'Congress In Existential Crisis': Jairam Ramesh's Critique Stings Party

Jairam Ramesh said the party "has to change" and also delivered home truths for leaders who he said behaved as if they were still in power.

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'Congress In Existential Crisis': Jairam Ramesh's Critique Stings Party

Jairam Ramesh also called for "a collective effort" to overcome challenges faced from PM Modi, Amit Shah.

New Delhi:  The Congress is facing an "existential crisis" and its leaders behave like "Sultans" even with the sultanate gone, one of its seniormost leaders Jairam Ramesh has said - his words a glancing blow for the grand old party on a day it was struggling to win a five-time Rajya Sabha seat.

"Yes, the Congress party is facing a very serious crisis," Mr Ramesh told news agency Press Trust of India in an interview.

The former union minister considered close to Rahul Gandhi said the party "has to change" and also delivered home truths for leaders who he said behaved as if they were still in power.

"The sultanate has gone, but we behave as if we are sultans still. We have to completely redo the way of thinking, the way of acting, the way of projecting, the way of communicating. I think there is a lot of goodwill for the Congress, a lot of support for the Congress but people want to see a new Congress. They don't want to see old mantras, old slogans. We must recognise this is a big challenge. Huge challenge for us," he said.

Mr Ramesh also called for "a collective effort" to overcome the challenges it faced from Prime Minister Narendra Modi and BJP chief Amit Shah. The "business-as-usual" approach would not work against PM Modi and Mr Shah, he suggested, adding that without flexibility, the party "will become irrelevant, frankly."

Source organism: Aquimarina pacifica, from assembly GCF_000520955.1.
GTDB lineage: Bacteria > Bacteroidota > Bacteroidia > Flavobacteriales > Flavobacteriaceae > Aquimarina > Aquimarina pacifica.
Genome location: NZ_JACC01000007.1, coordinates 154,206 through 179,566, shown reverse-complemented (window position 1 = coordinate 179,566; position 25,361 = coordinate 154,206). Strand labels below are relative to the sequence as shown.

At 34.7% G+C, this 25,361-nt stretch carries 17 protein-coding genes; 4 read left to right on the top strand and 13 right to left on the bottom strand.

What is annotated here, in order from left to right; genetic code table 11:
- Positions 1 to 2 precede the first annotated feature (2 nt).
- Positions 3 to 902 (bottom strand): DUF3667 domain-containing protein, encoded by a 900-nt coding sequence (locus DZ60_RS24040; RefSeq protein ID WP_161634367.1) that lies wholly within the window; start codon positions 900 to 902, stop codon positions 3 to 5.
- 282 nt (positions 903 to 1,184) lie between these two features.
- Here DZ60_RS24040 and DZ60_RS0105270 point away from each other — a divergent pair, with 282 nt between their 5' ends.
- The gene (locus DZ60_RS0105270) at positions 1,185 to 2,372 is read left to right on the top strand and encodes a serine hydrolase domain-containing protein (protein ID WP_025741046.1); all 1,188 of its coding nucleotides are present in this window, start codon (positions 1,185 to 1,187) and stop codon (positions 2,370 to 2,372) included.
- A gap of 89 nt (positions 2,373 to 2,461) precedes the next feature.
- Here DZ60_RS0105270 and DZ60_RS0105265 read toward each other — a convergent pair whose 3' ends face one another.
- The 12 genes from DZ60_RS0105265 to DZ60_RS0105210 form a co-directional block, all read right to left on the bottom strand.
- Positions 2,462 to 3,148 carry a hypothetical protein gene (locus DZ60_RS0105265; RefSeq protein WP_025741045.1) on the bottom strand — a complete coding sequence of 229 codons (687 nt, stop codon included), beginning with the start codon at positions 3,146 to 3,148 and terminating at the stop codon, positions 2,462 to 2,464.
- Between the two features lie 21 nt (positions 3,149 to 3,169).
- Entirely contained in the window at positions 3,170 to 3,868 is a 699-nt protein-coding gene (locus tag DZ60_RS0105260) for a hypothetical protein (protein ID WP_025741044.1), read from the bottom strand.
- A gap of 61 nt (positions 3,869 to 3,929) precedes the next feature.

The words cut deep just hours before a Congress Working Committee meeting.

Some in the Congress dismissed the words as Mr Ramesh's personal views; others labored to put a positive spin on his critique.

"Read his full interview. He is doing his job by putting forward his thoughts. We are a democratic party. We can't move forward if we won't derive anything from his suggestion," said Mani Shankar Aiyar, a senior leader recently included in a panel to overhaul the Congress' communication strategy.

"I think what he meant to say is that we should change our old thoughts, vision, but he didn't say anything about how to bring change," Mr Aiyar said, adding he would ask Mr Ramesh "what he had in mind" once he returned from Kochi.

Mr Ramesh refused to speak further on his comments when reporters circled him in parliament.

Congress spokesperson Randeep Surjewala said, "Whatever Mr Ramesh has said can be his personal views, the Congress does not agree with this."

Denial wouldn't help Congress, advised former Jammu and Kashmir Chief Minister Omar Abdullah. "I hope there are people in the Grand Old Party who sit up and take note of what Jairam Ramesh is saying. Dismissing his views will be shortsighted," he said.

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